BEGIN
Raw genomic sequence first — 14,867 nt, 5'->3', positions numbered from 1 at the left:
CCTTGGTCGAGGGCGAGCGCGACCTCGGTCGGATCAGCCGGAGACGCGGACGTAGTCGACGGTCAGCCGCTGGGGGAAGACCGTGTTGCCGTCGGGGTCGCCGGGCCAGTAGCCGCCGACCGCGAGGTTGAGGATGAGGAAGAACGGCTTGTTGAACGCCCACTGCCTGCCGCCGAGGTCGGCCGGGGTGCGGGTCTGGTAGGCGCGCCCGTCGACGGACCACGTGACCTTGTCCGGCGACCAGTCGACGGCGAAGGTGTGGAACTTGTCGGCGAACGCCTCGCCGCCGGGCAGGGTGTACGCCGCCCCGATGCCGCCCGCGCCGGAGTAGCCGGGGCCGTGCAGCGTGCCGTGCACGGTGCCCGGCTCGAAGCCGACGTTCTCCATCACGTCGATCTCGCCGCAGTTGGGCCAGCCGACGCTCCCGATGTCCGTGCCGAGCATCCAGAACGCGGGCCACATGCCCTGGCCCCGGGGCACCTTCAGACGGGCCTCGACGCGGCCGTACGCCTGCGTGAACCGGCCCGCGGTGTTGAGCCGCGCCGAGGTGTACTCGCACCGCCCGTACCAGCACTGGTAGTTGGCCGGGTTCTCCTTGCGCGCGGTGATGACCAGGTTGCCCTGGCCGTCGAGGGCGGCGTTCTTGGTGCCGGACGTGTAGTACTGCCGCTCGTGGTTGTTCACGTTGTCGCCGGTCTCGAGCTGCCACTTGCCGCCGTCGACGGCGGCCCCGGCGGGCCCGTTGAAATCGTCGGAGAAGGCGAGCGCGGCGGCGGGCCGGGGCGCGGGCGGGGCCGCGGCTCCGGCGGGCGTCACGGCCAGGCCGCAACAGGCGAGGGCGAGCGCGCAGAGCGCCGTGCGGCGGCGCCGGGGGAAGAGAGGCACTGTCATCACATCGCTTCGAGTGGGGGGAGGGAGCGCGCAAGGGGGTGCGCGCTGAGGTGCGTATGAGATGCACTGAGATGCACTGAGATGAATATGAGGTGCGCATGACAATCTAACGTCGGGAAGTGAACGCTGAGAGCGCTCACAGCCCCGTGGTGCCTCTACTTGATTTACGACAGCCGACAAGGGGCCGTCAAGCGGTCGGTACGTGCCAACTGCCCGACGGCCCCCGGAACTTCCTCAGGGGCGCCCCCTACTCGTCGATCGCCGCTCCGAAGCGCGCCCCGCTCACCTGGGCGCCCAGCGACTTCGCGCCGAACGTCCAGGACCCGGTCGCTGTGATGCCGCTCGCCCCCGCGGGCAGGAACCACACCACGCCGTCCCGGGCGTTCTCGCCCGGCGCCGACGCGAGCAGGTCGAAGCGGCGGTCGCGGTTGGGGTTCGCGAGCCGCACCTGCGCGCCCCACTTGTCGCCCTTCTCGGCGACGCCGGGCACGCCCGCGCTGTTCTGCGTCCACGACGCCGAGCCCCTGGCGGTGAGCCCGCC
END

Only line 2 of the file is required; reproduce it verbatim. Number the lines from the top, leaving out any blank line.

CCTTGGTCGAGGGCGAGCGCGACCTCGGTCGGATCAGCCGGAGACGCGGACGTAGTCGACGGTCAGCCGCTGGGGGAAGACCGTGTTGCCGTCGGGGTCGCCGGGCCAGTAGCCGCCGACCGCGAGGTTGAGGATGAGGAAGAACGGCTTGTTGAACGCCCACTGCCTGCCGCCGAGGTCGGCCGGGGTGCGGGTCTGGTAGGCGCGCCCGTCGACGGACCACGTGACCTTGTCCGGCGACCAGTCGACGGCGAAGGTGTGGAACTTGTCGGCGAACGCCTCGCCGCCGGGCAGGGTGTACGCCGCCCCGATGCCGCCCGCGCCGGAGTAGCCGGGGCCGTGCAGCGTGCCGTGCACGGTGCCCGGCTCGAAGCCGACGTTCTCCATCACGTCGATCTCGCCGCAGTTGGGCCAGCCGACGCTCCCGATGTCCGTGCCGAGCATCCAGAACGCGGGCCACATGCCCTGGCCCCGGGGCACCTTCAGACGGGCCTCGACGCGGCCGTACGCCTGCGTGAACCGGCCCGCGGTGTTGAGCCGCGCCGAGGTGTACTCGCACCGCCCGTACCAGCACTGGTAGTTGGCCGGGTTCTCCTTGCGCGCGGTGATGACCAGGTTGCCCTGGCCGTCGAGGGCGGCGTTCTTGGTGCCGGACGTGTAGTACTGCCGCTCGTGGTTGTTCACGTTGTCGCCGGTCTCGAGCTGCCACTTGCCGCCGTCGACGGCGGCCCCGGCGGGCCCGTTGAAATCGTCGGAGAAGGCGAGCGCGGCGGCGGGCCGGGGCGCGGGCGGGGCCGCGGCTCCGGCGGGCGTCACGGCCAGGCCGCAACAGGCGAGGGCGAGCGCGCAGAGCGCCGTGCGGCGGCGCCGGGGGAAGAGAGGCACTGTCATCACATCGCTTCGAGTGGGGGGAGGGAGCGCGCAAGGGGGTGCGCGCTGAGGTGCGTATGAGATGCACTGAGATGCACTGAGATGAATATGAGGTGCGCATGACAATCTAACGTCGGGAAGTGAACGCTGAGAGCGCTCACAGCCCCGTGGTGCCTCTACTTGATTTACGACAGCCGACAAGGGGCCGTCAAGCGGTCGGTACGTGCCAACTGCCCGACGGCCCCCGGAACTTCCTCAGGGGCGCCCCCTACTCGTCGATCGCCGCTCCGAAGCGCGCCCCGCTCACCTGGGCGCCCAGCGACTTCGCGCCGAACGTCCAGGACCCGGTCGCTGTGATGCCGCTCGCCCCCGCGGGCAGGAACCACACCACGCCGTCCCGGGCGTTCTCGCCCGGCGCCGACGCGAGCAGGTCGAAGCGGCGGTCGCGGTTGGGGTTCGCGAGCCGCACCTGCGCGCCCCACTTGTCGCCCTTCTCGGCGACGCCGGGCACGCCCGCGCTGTTCTGCGTCCACGACGCCGAGCCCCTGGCGGTGAGCCCGCC